Not Quite God
Fr. Gregory Hallam · June 7, 2011
There is one key issue that we now face in the post-Christian west. In so far as many people believe that there is a God they take the divine to be a simple, abstract, impersonal force
Today we celebrate the Fathers of the First and Second Ecumenical Councils. These were meetings of bishops held in the 4th Century in Nicaea (modern day Iznik in northern Turkey) in 325 AD and Constantinople in 381 AD that met to deal with the hugely important question of who Christ was and is. The first time that the Church had to address this question was when Jesus challenged his disciples: “but who do you say that I am?” (Mark 8:29)
It was not as if the Church had spent the next 300 years not really quite sure how to answer that question. The apostles knew beyond doubt that Christ was both fully human and true God. However, in later times, fresh questions and new challenges arose forcing the Church to reassess the old question and to go deeper into the answer.
This matters for us not just because we recite the Creed of these ‘two-Councils-in-one’ at every Liturgy but because work of the Nicene Fathers helps us to help people today to answer the age-old question, “who is Jesus?”
One person in the 4th Century who thought that he had the answer to that question was a certain priest in North Africa called Arius. He turned out to be probably the most dangerous and false teacher that the Church has ever encountered. Jesus Himself had warned his disciples:
“Behold, I send you out as sheep in the midst of wolves. Therefore be wise as serpents and harmless as doves. (Matthew 10:16).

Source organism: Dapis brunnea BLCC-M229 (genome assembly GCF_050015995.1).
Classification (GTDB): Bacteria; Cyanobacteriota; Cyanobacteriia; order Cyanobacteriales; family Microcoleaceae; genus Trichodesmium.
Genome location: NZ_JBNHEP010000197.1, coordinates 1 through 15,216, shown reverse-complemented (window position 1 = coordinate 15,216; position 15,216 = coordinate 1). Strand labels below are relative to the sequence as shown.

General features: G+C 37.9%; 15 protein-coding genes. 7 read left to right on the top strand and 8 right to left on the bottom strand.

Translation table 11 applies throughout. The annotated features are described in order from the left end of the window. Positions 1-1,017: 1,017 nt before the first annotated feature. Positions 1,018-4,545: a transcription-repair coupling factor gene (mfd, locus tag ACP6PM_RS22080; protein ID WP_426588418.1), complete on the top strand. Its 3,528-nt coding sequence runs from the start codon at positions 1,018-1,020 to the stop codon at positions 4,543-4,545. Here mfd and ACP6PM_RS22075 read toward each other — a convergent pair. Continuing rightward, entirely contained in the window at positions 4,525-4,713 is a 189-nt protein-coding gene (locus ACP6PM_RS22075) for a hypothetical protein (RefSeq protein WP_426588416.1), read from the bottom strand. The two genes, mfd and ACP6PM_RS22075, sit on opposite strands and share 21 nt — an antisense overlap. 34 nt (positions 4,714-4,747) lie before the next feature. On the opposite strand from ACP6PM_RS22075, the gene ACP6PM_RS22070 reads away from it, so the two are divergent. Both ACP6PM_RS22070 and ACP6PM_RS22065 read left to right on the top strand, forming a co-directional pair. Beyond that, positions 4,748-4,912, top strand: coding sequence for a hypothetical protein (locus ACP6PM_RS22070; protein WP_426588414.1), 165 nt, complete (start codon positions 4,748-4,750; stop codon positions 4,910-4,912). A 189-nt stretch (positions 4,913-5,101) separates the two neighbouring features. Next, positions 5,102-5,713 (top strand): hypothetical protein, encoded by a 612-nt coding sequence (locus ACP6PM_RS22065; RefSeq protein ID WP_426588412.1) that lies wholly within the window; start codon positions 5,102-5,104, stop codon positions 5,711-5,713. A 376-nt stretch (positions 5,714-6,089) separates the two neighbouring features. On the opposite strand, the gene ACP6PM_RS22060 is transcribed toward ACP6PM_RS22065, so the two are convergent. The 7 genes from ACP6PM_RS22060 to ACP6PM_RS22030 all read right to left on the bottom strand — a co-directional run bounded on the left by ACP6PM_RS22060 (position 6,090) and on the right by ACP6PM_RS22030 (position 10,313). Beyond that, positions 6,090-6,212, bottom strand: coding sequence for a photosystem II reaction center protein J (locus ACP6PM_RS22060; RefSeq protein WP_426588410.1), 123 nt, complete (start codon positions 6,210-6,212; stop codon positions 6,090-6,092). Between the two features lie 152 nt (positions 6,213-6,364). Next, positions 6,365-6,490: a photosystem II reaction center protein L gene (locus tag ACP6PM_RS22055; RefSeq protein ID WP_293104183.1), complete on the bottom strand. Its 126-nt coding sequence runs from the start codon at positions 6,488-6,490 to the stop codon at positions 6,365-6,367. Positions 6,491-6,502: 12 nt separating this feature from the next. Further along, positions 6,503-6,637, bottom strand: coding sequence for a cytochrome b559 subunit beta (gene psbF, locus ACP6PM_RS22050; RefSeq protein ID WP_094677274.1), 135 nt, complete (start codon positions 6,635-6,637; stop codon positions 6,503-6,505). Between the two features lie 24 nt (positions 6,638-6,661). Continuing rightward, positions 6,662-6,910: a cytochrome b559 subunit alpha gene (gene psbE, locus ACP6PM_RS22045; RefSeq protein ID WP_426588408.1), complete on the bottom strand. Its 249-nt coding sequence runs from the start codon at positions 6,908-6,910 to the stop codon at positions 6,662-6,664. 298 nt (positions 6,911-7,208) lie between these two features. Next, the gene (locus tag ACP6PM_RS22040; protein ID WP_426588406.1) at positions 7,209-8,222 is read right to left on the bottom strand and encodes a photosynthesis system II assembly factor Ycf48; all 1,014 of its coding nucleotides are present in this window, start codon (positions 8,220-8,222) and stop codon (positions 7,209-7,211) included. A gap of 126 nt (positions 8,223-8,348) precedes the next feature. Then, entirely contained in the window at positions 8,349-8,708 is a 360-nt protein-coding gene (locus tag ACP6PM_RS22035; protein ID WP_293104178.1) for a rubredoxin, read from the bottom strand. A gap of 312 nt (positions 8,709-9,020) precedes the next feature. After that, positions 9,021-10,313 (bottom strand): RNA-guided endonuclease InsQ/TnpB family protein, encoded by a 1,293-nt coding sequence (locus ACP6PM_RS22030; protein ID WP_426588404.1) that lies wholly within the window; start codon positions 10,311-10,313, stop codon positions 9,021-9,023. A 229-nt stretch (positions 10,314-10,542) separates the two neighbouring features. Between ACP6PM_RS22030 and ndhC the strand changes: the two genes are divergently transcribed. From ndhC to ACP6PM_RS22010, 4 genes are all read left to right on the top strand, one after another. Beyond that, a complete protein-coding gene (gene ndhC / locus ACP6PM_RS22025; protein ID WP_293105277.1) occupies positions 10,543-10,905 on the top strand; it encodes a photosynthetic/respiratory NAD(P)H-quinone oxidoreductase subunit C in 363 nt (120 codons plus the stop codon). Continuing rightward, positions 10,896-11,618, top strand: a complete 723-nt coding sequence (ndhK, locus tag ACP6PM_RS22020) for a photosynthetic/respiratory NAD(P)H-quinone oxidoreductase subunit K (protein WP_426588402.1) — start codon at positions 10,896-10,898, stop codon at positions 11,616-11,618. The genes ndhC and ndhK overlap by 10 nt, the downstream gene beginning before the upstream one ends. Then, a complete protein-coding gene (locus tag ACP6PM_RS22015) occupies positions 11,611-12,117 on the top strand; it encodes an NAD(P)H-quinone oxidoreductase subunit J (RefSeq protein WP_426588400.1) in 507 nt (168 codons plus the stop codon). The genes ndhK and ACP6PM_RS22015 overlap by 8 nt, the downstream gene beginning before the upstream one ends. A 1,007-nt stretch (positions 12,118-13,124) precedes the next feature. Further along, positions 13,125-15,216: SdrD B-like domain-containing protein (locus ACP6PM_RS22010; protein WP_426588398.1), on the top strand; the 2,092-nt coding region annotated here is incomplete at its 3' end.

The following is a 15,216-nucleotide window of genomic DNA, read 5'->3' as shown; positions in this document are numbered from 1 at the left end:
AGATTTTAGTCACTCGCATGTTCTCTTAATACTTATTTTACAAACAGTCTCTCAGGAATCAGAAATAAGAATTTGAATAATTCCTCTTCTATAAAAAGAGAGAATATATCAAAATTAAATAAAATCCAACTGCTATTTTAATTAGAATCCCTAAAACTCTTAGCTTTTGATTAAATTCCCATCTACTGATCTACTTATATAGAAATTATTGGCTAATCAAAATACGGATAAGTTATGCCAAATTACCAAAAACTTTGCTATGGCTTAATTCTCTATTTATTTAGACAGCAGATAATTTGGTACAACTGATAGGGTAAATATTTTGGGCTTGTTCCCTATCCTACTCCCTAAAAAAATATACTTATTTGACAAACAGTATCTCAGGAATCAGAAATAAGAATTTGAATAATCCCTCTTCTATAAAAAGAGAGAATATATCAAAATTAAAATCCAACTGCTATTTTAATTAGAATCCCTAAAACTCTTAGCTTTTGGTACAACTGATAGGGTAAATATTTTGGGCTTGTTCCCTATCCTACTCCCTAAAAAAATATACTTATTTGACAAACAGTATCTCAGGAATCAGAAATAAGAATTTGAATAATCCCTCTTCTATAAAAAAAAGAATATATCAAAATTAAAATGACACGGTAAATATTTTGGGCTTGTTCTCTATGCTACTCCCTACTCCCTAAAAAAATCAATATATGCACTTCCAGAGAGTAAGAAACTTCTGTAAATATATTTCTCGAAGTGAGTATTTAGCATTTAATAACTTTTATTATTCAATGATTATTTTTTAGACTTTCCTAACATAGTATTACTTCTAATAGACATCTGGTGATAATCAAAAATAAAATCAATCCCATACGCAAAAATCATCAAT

St. Paul took up this theme later in his missionary journeys, prophesying to the presbyters at Ephesus:
“28 Therefore take heed to yourselves and to all the flock, among which the Holy Spirit has made you overseers, to shepherd the church of God[c] which He purchased with His own blood. 29 For I know this, that after my departure savage wolves will come in among you, not sparing the flock. 30 Also from among yourselves men will rise up, speaking perverse things, to draw away the disciples after themselves.”
Arius was just such a wolf. He was probably a Libyan by birth, a pupil of Lucian of Antioch. Lucian, like some others before him in the first three Christian centuries tended to understand the lack of dependence of the Father on the Son and the Spirit as grounds for believing that only He, the Father, was God in the full sense of that word. Lucian, however, did not have his pupil’s gifts as an orator. We remember Arius for his success in popularising his teaching, not in lectures but through hymns. This led him into direct conflict with his bishop, St. Alexander (d. 328) in Alexandria, and later, St. Alexander’s young deacon St. Athanasius (c. 296 – 373), the great teacher of the faith in this time.
For Arius, since one could only speak of ‘God’ as God, there had to be a simple oneness of personhood, an identity that only the Father could fulfil. As such, although the Son of God, Christ, existed before his human birth, he was still a created being, albeit made before the Cosmos. In a statement of faith to St. Alexander, Arius used the now famous phrase that (Christ) ‘was not before he was begotten.’ Arius saw Christ as an exalted spiritual being, a sort of intermediary between God (as Father) and humanity, but when Christ acted it was not God acting directly, only his exalted created Agent, in other words Christ was “not-quite-God.”